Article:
Instilling a ‘a well-considered thought filter’ between the wallet and the purchase can help keep the focus on the importance of living within their means.

Teach the next generation to be leaders

One day they will be handed responsibility of the family enterprises or an inheritance…we have to prepare them for that eventuality.

Surgeons train for years before being deemed capable to operate solo. Fighter pilots spend countless hours in simulators prior to being handed the controls of a plane worth tens of millions of dollars.

The same goes for our business’ he said. The next generation needs to be taught how to be leaders. This process takes years. Start early.

The family culture has to be encouraging and forgiving. Mistakes will be made. Accept these as part of the learning process.

We’re now seeing the mental health effects on James Packer from the relentless pressure (and at times, ridicule) he received from his father. Never underestimate the impact (positive and negative) the nurturing process can have on young and impressionable minds.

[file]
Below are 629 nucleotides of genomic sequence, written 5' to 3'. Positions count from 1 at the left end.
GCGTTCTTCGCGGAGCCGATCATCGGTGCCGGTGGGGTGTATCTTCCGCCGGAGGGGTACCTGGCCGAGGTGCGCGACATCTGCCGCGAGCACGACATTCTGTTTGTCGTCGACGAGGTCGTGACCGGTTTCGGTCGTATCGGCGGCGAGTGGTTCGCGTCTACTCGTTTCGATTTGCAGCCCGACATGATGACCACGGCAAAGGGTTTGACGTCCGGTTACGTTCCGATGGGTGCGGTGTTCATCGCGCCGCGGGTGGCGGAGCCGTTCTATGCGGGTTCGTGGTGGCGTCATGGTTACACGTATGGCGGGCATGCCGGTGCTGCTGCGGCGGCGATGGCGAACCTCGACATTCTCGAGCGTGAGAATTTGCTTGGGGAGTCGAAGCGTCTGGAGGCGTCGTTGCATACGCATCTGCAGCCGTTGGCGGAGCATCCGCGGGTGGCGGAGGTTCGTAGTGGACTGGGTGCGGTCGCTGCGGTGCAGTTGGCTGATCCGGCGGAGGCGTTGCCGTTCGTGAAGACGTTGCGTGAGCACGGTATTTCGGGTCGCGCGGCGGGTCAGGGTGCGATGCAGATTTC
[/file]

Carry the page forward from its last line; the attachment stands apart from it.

The businessman’s children have various roles within the family business. Some are on the board and others involved in committees. Over the years, the family has ‘cross-pollinated’ with other family businesses. Interning the younger generation with each other’s businesses. Giving them exposure to different management and leadership styles.

He stressed that as part of their leadership role, the family is actively engaged in the community. Giving back is an expression of gratitude and it keeps you grounded. You gain an appreciation of what life is like outside your world of privilege.

Knowing what the average family deals with on a daily basis builds understanding, and all good leaders must possess empathy.

Access quality advice

My grandfather learnt a valuable lesson when he engaged a “cheap” solicitor to do some conveyancing work. Apparently, he nearly lost the title to a block of land.

Never again did he look to cut corners when it came to advice.

You pay for what you get son’, these were the words that rang in his father’s ears and passed onto the fourth and now fifth generations.

Wealth requires structures. Companies. Trusts. Wills.

When it comes to long-term wealth creation and protection…tax planning, asset protection and estate planning are necessary evils.

Engage well qualified and highly recommended advisors to provide you with the advice to create and maintain the structures necessary to legally minimise tax, successfully protect your assets and ensure a smooth transition of your estate.